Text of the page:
Barclays has found a whole new use for beacon technology to personalize and improve customer experience.
Last Monday (Dec. 1), the UK-based bank launched a trial program at one of its branchesleveraging Beacon technology for its customers with disabilities – the first such instance in the UK, Barclays says. Launched in conjunction with the United Nations International Day of Persons with Disabilities, the program allows bank employees to receive a notification via tablet whenever one of its customers with a disability enters the bank.
While experts predict a rise in the use of such beacon technology across the banking industry, Barclays’ latest effort goes beyond targeted advertising and consumer tracking. The bank hopes the technology will aid its customers with disabilities by reducing their burden in explaining accessibility requirements before visiting a branch. In turn, the program will help employees to more effectively serve, assist, and understand the needs of those customers.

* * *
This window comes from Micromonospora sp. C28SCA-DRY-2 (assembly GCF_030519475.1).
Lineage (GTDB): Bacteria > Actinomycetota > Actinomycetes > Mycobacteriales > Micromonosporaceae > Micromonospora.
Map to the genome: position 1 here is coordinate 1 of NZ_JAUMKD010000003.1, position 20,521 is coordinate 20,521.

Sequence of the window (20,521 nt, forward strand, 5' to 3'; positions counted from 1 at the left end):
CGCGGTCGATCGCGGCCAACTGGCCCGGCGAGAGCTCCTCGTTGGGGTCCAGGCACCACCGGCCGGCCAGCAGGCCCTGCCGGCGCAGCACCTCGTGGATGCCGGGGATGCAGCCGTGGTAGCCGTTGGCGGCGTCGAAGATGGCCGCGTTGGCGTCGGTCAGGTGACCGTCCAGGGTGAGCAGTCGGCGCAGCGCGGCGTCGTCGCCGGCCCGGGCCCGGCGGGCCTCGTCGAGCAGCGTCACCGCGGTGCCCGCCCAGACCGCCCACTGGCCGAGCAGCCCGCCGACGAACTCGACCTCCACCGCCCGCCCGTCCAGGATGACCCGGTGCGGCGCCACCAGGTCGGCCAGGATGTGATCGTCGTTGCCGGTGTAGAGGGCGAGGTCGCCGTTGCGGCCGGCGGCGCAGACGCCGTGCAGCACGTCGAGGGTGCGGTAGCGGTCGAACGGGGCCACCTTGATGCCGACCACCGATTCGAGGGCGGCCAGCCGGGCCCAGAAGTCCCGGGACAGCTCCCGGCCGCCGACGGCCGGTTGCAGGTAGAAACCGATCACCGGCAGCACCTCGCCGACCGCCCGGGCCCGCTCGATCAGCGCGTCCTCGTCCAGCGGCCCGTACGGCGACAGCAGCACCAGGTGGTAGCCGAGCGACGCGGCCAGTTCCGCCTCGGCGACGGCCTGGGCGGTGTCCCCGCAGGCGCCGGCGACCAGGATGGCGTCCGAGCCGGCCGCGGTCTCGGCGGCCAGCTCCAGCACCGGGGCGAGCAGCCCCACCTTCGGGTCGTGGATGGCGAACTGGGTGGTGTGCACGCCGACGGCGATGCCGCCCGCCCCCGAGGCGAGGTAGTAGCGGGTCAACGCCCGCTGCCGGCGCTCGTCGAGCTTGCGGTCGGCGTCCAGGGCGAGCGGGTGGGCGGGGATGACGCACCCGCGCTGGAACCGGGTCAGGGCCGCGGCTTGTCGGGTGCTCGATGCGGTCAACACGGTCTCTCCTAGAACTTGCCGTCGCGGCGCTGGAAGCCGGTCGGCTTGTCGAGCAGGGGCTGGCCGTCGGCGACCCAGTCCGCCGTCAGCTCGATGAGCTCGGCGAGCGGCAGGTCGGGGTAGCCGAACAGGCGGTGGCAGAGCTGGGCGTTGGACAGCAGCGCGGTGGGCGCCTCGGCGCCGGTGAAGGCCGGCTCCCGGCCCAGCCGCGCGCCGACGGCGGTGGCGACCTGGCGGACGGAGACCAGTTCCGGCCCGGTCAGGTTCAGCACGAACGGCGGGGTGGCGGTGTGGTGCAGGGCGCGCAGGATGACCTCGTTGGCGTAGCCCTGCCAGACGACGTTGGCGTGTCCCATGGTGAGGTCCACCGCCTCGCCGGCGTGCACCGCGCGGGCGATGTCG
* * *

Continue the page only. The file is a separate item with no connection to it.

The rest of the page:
“Traditionally, beacons have been used to send shoppers information,” Fetch mobile strategy manager Esha Shah says of Barclays’ new program. “But through this test beacons are being used to identify people – this is a tactic that can be translated into many other business verticals.”
Despite its possibilities, the initiative is not without limitations. Shah added that the greatest barrier to the adoption of beacon technology is process by which users activate the mechanism – activating Bluetooth, accepting location services, opting in to receiving notifications, and other layers of activation. “Therefore, Barclays will need to have a solid marketing plan in place in order to inform its customers of this program,” Shah said.
But Barclays hopes the benefits of its beacon services will outweigh what some may see as its inconveniences. The bank says users will opt in to the program and have control over how much information they are willing to share. Plus, users can pre-register into the program with required information, including accessibility needs and photo identification.
This isn’t the first instance of Barclays working to facilitate banking for the disabled. The bankhas launched high-visibility debit cards for the visually impaired and became the UK’s first bank to launch Audio Cash Machines that allow visually impaired bank customers to use headphones at ATMs.